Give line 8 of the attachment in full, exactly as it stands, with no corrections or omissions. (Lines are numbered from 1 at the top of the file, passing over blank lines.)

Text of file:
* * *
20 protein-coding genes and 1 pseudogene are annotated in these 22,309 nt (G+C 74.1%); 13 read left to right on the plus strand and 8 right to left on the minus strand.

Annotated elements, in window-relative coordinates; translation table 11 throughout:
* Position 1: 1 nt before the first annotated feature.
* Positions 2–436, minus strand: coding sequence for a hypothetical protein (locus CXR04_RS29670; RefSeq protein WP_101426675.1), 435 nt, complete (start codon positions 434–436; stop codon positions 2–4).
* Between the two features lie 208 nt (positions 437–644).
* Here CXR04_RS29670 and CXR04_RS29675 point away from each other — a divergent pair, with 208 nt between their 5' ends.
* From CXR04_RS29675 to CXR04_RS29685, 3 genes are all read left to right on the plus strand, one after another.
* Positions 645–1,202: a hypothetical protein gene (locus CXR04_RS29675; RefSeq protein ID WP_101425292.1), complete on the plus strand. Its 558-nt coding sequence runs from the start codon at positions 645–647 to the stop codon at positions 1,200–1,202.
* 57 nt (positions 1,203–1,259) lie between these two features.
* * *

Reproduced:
* Positions 645–1,202: a hypothetical protein gene (locus CXR04_RS29675; RefSeq protein ID WP_101425292.1), complete on the plus strand. Its 558-nt coding sequence runs from the start codon at positions 645–647 to the stop codon at positions 1,200–1,202.